All-cause and cause-specific mortality among Major League Baseball players
JAMA Jul 29, 2019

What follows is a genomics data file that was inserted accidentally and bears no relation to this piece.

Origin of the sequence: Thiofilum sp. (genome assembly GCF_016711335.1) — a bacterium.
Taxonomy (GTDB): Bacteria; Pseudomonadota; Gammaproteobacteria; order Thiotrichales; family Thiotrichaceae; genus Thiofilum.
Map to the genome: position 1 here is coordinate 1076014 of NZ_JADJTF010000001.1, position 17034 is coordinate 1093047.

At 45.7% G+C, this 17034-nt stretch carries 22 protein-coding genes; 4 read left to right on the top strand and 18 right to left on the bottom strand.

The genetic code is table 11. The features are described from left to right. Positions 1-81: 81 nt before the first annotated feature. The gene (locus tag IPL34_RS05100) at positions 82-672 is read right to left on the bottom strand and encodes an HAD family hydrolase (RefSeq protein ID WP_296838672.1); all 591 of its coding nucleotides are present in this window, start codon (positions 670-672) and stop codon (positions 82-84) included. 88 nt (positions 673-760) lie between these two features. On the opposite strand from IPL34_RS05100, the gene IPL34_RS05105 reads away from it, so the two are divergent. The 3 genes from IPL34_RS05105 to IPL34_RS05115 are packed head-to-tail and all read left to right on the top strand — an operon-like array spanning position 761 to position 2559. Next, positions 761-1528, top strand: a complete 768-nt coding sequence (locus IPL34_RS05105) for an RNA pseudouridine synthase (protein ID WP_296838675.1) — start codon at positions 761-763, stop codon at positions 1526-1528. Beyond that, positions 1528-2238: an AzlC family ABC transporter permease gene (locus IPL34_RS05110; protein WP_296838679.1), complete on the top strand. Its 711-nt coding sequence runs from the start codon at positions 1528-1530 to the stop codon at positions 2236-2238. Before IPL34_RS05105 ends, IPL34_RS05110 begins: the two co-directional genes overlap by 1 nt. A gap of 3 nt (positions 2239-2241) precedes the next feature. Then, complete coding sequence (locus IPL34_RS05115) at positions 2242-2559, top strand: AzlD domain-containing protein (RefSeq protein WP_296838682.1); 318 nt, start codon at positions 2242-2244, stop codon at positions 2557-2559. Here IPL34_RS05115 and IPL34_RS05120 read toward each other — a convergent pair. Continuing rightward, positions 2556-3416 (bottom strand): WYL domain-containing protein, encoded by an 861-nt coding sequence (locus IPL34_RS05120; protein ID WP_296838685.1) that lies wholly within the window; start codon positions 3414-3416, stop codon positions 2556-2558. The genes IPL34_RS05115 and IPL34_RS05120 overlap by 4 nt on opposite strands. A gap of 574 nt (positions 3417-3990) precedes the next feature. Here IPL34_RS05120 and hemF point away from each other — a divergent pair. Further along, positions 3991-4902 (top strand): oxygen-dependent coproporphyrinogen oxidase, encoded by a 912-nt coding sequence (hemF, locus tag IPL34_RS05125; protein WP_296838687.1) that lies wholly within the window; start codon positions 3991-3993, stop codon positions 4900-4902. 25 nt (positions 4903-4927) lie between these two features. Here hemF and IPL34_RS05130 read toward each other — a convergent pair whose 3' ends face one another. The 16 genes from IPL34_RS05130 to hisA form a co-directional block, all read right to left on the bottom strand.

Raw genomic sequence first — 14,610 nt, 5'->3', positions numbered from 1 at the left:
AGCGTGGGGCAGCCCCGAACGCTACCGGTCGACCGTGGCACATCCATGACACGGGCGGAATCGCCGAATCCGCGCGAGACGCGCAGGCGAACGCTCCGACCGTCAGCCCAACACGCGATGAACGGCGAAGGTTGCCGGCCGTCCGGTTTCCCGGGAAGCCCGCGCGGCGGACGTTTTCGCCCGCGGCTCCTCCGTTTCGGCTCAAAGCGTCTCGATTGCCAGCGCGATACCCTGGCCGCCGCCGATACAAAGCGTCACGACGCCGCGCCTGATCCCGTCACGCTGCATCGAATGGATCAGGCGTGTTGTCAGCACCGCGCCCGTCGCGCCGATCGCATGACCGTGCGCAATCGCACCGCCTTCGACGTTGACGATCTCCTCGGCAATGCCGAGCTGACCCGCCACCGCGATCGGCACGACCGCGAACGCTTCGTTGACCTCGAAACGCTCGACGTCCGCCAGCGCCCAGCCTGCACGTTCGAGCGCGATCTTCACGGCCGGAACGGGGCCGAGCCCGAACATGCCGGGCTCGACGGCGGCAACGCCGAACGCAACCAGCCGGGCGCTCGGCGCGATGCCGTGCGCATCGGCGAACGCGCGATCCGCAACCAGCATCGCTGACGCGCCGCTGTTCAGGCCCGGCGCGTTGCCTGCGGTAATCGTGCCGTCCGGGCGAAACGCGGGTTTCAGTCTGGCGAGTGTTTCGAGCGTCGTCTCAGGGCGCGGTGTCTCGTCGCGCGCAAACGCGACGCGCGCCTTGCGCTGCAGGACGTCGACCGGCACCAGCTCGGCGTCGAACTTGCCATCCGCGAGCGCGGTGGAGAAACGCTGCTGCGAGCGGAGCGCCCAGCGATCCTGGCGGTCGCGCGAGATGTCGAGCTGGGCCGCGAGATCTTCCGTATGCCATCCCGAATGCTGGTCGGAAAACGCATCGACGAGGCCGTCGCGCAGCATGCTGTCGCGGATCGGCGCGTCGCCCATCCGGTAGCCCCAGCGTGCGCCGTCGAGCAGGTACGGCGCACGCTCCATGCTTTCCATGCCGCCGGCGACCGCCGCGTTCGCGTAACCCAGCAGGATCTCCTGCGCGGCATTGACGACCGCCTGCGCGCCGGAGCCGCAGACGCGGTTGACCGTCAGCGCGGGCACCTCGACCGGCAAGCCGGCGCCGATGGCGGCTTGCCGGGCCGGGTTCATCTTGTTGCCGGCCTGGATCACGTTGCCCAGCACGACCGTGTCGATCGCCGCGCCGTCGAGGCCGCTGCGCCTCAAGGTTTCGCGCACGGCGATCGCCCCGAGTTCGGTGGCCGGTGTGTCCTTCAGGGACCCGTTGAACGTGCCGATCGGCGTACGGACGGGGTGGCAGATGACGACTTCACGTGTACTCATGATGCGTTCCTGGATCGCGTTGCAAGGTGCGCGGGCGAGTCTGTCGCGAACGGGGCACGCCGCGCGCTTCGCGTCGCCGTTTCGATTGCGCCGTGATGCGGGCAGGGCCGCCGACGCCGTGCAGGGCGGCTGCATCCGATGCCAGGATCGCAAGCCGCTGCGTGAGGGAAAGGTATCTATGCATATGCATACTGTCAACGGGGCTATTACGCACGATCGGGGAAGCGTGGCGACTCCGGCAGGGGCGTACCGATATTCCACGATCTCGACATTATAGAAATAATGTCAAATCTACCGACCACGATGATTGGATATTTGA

Nguyen VT, et al. - Researchers investigated mortality rates among Major League Baseball (MLB) players, including particular causes of death and differences by career length and position, to better understand risks in comparison with the general public. Players (n=16,637) appearing in ≥ 1 MLB games between 1871 and 2006 in the Lahman Baseball Database were linked with the National Death Index. Most MLB players analyzed were white (mean age at MLB debut: 24.3 years; mean number of seasons played: 6.0; mean age at death: 77.1 years). MLB players had significantly lower mortality rates from all causes and many underlying causes of death classifications except neurodegenerative disease vs US males. Longer career length was correlated with lower all-cause mortality rates and higher cancer-related mortality rates, particularly lung and blood cancers. When both underlying and contributing causes of death were considered, results were comparable, except for digestive tract disease-related mortality, genitourinary tract–related mortality, and mortality due to all other causes. Shortstops and second basemen had lower all-cause, cancer-related, and respiratory tract disease-related mortality rates. Catchers had greater genitourinary tract disease-related mortality rates, and outfielders had lower injury-related mortality rates in comparison with pitchers. Among catchers and injury-related mortality among outfielders, no important correlations for genitourinary tract–related mortality was observed. No marked variations in neurodegenerative mortality rate by career length or player position were noted. Lower MLB player mortality rates may be indicative of the healthy worker effect among athletes vs the general population. Lower mortality rates from some causes among players with longer career length may be linked to the sustained fitness required for or other benefits of longer careers. Skin cancers may be associated with sun exposure, but cancer-related mortality may be associated with products consumed or chemicals. Determining specific factors linked to increased cancer rates may aid in prevention strategies, according to the authors.
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